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Connexions Other Voices -- Science and its enemies

April 23, 2016

The April 23, 2106 issue of Other Voices, the Connexions newsletter, is now out. The focus of this issue is science and its enemies.

Our society and its institutions, public and private, regularly tell us that science, and education in the sciences, are crucial to our future. These public declarations are strangely reminiscent of the equally sincere lip service they pay to the ideals of democracy. And, in the same way that governments and private corporations devote considerable efforts to undermining the reality of democracy, so too they are frequently found trying to block and subvert science when the evidence it produces runs counter to their interests. Real live scientists doing real live science, it seems, are not nearly as loveable as Science in the abstract.

The trouble with science, when carried out conscientiously in accordance with the principles of rational inquiry, is that it may produce evidence and conclusions that run counter to the interests of the powerful and the rich. The science of global warming is a huge threat to the immensely profitable fossil fuel industry. Exxon knew, decades ago, that carbon emissions are linked to climate change - and acted to suppress and lie about the science, using the same techniques that had been used for many years by the tobacco industry to deny that smoking is linked to lung cancer.

In the same way, scientists who have shown that fracking produces earthquakes and poisons water are now under constant attack by the industry. Universities, ever more dependent on corporate funding, are told that they won't receive money if they employ scientists who engage is such unwelcome research. So too, evidence of the dangers of genetically modified organisms (GMOs) threatens immensely profitable agribusiness corporations, and scientists who produce that evidence are attacked and threatened with losing their jobs.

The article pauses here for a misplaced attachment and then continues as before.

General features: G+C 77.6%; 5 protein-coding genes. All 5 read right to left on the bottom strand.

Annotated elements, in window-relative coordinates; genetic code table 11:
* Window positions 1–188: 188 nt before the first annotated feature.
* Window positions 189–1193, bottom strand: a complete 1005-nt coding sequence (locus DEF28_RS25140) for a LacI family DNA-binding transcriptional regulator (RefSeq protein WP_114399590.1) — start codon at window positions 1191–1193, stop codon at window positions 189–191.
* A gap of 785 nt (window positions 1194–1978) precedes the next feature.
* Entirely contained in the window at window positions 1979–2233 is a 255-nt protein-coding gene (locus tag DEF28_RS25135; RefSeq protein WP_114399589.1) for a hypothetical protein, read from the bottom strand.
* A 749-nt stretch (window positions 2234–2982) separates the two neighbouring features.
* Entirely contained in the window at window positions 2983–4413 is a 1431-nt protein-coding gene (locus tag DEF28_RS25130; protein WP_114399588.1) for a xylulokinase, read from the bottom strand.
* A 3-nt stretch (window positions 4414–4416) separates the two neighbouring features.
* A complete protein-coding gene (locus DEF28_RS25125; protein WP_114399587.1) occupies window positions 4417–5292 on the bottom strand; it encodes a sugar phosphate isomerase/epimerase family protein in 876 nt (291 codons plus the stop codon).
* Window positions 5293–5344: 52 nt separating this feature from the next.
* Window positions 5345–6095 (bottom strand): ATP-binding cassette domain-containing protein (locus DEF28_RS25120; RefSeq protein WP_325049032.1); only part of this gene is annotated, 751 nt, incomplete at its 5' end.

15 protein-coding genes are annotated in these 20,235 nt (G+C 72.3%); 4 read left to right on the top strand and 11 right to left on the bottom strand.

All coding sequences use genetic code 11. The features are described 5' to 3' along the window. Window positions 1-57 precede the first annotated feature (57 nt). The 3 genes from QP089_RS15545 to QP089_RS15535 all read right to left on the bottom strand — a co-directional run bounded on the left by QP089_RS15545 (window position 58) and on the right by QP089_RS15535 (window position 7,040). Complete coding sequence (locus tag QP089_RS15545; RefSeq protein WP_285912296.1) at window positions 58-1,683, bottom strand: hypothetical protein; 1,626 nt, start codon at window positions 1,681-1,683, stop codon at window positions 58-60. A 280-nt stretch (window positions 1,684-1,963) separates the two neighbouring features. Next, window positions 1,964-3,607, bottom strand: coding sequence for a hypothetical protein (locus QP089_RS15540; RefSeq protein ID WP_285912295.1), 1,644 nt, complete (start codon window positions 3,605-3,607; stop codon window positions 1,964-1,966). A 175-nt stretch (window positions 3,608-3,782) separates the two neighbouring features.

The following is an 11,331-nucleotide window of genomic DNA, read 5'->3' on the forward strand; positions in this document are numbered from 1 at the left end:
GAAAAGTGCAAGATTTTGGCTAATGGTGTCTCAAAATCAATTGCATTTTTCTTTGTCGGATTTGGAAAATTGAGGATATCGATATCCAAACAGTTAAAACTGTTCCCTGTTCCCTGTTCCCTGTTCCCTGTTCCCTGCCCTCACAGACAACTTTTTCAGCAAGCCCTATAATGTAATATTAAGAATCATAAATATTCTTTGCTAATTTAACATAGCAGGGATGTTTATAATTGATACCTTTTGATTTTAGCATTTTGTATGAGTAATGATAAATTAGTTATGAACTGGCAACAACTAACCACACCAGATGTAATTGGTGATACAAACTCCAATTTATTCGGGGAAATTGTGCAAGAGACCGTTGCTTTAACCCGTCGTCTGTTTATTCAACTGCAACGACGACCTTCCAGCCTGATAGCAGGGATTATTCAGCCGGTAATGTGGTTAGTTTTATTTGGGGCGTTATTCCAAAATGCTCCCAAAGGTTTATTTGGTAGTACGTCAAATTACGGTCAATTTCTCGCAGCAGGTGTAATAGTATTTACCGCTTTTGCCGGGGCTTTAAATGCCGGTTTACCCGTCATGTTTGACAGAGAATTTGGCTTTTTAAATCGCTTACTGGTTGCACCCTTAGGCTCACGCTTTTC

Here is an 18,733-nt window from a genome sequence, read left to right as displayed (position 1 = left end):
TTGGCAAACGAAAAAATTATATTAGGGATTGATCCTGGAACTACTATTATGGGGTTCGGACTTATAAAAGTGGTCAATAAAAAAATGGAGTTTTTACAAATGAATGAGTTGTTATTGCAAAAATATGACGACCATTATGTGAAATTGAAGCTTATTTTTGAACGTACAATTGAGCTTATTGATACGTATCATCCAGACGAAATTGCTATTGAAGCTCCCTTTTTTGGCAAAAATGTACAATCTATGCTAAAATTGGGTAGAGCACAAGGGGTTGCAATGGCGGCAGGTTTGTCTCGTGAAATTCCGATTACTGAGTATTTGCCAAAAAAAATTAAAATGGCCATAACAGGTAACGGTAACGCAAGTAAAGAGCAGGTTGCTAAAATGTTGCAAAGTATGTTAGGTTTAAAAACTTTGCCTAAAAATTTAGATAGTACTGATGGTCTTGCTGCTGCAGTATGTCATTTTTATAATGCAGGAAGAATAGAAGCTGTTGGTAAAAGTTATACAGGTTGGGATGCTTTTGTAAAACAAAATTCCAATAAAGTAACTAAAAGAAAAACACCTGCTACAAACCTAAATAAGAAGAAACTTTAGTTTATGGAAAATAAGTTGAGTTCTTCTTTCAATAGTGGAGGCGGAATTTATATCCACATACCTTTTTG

Corporate money is also used to subvert science in other ways. There are always scientists and researchers who are prepared to produce conclusions that are welcome to their funders. As Upton Sinclair once said, "It is difficult to get a man to understand something when his salary depends on his not understanding it." Unfortunately, there are more than a few trained scientists who now earn their salaries by failing to investigate what they should investigate, and failing to see what they should see.

Where scientists persist in producing unwelcome evidence, another tactic in common use is suppression. Scientists whose research is funded by a corporations are frequently made to sign non-disclosure agreements as a condition of receiving funding. They are forbidden to release their findings unless the company, for example a pharmaceutical company testing a new drug, agrees to release them. In this way unwelcome results never see the light of day. Scientists employed by a government are commonly gagged in similar ways. This was notoriously the case in Canada under the late and unlamented Harper regime, which, in addition to gagging scientists, actually went so far as to destroy entire libraries of scientific records.

At the same time that corporations and the state seek to control or suppress science, social currents have emerged that attack science from other directions. Creationists loudly reject the science of evolution, anti-vaccine activists spread fear, and, in some parts of academia, schools of thought have emerged that see the whole idea of science as an example of western imperialism.

This issue of Other Voices dips its toes into a few areas of current scientific controversy. The Connexions website features a wealth of articles and books on many other issues in the world of science.

See the April 23, 2016 issue of Other Voices at

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